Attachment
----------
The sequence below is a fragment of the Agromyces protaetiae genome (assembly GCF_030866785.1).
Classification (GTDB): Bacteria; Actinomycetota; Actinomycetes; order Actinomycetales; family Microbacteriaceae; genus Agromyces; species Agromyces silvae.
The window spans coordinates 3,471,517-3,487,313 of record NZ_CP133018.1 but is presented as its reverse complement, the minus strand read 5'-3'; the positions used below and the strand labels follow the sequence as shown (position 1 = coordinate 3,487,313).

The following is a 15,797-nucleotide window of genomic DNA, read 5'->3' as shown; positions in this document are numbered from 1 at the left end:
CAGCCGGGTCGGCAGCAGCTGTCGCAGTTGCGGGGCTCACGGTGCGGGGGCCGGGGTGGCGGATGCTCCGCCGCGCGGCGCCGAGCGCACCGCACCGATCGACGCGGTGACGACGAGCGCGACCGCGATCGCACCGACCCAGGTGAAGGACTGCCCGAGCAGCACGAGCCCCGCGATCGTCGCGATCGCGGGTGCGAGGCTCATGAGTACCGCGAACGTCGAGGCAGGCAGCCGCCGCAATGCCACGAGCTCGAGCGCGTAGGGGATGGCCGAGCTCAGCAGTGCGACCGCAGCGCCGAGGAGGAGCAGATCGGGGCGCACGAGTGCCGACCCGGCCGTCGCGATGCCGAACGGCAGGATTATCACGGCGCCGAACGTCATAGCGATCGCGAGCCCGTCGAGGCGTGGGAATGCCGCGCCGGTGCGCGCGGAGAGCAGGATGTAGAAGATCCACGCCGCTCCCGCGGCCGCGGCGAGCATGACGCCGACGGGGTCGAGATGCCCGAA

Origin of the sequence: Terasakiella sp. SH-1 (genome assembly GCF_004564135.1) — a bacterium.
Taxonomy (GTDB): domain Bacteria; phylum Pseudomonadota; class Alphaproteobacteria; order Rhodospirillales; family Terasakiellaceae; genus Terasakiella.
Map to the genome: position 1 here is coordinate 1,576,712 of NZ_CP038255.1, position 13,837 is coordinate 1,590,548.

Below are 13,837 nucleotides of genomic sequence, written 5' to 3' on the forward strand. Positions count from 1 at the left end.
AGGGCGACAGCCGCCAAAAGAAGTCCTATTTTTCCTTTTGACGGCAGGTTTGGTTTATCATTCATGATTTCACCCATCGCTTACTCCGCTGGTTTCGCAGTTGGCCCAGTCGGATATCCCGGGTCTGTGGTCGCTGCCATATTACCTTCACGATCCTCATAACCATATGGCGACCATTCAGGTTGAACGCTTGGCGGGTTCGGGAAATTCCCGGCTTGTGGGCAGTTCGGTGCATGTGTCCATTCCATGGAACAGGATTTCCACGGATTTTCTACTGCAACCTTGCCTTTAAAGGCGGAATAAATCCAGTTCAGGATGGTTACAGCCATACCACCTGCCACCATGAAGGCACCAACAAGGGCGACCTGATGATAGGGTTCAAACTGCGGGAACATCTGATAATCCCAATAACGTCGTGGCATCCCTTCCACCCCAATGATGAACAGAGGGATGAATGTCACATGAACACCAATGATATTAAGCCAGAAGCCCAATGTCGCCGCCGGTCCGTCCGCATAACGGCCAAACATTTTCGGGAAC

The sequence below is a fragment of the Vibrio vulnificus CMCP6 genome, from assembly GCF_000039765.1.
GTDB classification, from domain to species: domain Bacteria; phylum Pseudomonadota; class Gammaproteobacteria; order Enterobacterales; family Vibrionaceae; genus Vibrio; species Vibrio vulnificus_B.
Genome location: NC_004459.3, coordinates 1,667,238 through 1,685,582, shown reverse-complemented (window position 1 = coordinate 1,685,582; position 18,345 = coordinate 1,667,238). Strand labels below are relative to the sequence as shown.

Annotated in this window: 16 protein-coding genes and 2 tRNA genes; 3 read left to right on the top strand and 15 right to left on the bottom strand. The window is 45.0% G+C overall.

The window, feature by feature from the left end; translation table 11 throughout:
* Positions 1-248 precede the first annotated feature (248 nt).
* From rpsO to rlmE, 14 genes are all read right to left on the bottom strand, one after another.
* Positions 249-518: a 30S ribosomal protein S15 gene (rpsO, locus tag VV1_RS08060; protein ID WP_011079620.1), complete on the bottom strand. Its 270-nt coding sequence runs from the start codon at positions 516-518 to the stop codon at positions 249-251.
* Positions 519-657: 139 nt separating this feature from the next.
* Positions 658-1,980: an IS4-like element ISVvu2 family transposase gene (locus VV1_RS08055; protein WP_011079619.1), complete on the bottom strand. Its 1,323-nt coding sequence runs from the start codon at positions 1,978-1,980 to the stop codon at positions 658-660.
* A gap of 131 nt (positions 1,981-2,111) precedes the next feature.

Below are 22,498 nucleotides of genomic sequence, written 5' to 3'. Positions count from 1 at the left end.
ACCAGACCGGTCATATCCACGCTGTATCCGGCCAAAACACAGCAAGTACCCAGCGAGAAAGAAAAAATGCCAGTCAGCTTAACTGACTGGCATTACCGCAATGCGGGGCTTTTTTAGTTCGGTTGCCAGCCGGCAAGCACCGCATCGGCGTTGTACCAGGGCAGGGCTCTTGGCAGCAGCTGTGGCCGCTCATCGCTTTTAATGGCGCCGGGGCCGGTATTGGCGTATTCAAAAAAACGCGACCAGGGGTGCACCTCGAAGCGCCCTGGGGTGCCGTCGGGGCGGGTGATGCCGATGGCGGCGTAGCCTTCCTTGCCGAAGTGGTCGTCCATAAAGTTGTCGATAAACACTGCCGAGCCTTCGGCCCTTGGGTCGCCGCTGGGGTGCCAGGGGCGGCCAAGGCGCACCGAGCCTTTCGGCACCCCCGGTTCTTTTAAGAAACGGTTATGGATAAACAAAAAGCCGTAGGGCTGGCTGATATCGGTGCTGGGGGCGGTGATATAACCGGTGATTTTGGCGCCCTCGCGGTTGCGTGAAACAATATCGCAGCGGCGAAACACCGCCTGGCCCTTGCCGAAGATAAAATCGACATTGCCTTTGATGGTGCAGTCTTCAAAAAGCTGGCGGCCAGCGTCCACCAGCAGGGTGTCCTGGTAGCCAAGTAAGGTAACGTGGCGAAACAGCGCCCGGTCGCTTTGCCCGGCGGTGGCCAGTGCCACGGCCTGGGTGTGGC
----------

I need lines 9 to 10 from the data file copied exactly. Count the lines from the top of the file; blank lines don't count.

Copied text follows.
Below are 13,837 nucleotides of genomic sequence, written 5' to 3' on the forward strand. Positions count from 1 at the left end.
AGGGCGACAGCCGCCAAAAGAAGTCCTATTTTTCCTTTTGACGGCAGGTTTGGTTTATCATTCATGATTTCACCCATCGCTTACTCCGCTGGTTTCGCAGTTGGCCCAGTCGGATATCCCGGGTCTGTGGTCGCTGCCATATTACCTTCACGATCCTCATAACCATATGGCGACCATTCAGGTTGAACGCTTGGCGGGTTCGGGAAATTCCCGGCTTGTGGGCAGTTCGGTGCATGTGTCCATTCCATGGAACAGGATTTCCACGGATTTTCTACTGCAACCTTGCCTTTAAAGGCGGAATAAATCCAGTTCAGGATGGTTACAGCCATACCACCTGCCACCATGAAGGCACCAACAAGGGCGACCTGATGATAGGGTTCAAACTGCGGGAACATCTGATAATCCCAATAACGTCGTGGCATCCCTTCCACCCCAATGATGAACAGAGGGATGAATGTCACATGAACACCAATGATATTAAGCCAGAAGCCCAATGTCGCCGCCGGTCCGTCCGCATAACGGCCAAACATTTTCGGGAAC